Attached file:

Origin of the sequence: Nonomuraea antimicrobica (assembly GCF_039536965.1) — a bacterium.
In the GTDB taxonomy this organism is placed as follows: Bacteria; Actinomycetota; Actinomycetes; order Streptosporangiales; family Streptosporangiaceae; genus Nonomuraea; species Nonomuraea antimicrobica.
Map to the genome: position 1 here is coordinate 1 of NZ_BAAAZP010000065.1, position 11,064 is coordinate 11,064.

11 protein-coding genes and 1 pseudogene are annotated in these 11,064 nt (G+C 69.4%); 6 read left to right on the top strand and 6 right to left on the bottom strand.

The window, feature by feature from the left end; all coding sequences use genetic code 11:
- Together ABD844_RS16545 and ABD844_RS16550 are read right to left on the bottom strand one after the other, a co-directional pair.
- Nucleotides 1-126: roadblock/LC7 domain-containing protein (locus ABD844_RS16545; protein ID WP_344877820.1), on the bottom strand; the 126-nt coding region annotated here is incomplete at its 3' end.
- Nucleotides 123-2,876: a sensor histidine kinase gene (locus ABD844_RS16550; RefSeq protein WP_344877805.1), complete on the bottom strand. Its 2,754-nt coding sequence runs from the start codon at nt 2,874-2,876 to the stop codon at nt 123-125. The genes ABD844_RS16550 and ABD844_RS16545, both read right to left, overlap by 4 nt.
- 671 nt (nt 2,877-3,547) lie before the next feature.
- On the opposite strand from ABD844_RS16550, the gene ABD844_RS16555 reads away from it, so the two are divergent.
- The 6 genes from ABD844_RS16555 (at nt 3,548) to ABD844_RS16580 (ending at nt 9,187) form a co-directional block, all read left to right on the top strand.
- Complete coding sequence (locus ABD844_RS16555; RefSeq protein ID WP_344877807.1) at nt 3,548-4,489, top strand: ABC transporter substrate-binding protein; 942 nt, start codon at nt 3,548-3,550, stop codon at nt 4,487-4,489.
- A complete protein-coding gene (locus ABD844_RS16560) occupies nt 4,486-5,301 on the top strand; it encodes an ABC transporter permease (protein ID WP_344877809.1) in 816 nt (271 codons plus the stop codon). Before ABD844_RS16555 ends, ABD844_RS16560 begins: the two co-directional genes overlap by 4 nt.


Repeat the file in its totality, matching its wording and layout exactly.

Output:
Origin of the sequence: Nonomuraea antimicrobica (assembly GCF_039536965.1) — a bacterium.
In the GTDB taxonomy this organism is placed as follows: Bacteria; Actinomycetota; Actinomycetes; order Streptosporangiales; family Streptosporangiaceae; genus Nonomuraea; species Nonomuraea antimicrobica.
Map to the genome: position 1 here is coordinate 1 of NZ_BAAAZP010000065.1, position 11,064 is coordinate 11,064.

11 protein-coding genes and 1 pseudogene are annotated in these 11,064 nt (G+C 69.4%); 6 read left to right on the top strand and 6 right to left on the bottom strand.

The window, feature by feature from the left end; all coding sequences use genetic code 11:
- Together ABD844_RS16545 and ABD844_RS16550 are read right to left on the bottom strand one after the other, a co-directional pair.
- Nucleotides 1-126: roadblock/LC7 domain-containing protein (locus ABD844_RS16545; protein ID WP_344877820.1), on the bottom strand; the 126-nt coding region annotated here is incomplete at its 3' end.
- Nucleotides 123-2,876: a sensor histidine kinase gene (locus ABD844_RS16550; RefSeq protein WP_344877805.1), complete on the bottom strand. Its 2,754-nt coding sequence runs from the start codon at nt 2,874-2,876 to the stop codon at nt 123-125. The genes ABD844_RS16550 and ABD844_RS16545, both read right to left, overlap by 4 nt.
- 671 nt (nt 2,877-3,547) lie before the next feature.
- On the opposite strand from ABD844_RS16550, the gene ABD844_RS16555 reads away from it, so the two are divergent.
- The 6 genes from ABD844_RS16555 (at nt 3,548) to ABD844_RS16580 (ending at nt 9,187) form a co-directional block, all read left to right on the top strand.
- Complete coding sequence (locus ABD844_RS16555; RefSeq protein ID WP_344877807.1) at nt 3,548-4,489, top strand: ABC transporter substrate-binding protein; 942 nt, start codon at nt 3,548-3,550, stop codon at nt 4,487-4,489.
- A complete protein-coding gene (locus ABD844_RS16560) occupies nt 4,486-5,301 on the top strand; it encodes an ABC transporter permease (protein ID WP_344877809.1) in 816 nt (271 codons plus the stop codon). Before ABD844_RS16555 ends, ABD844_RS16560 begins: the two co-directional genes overlap by 4 nt.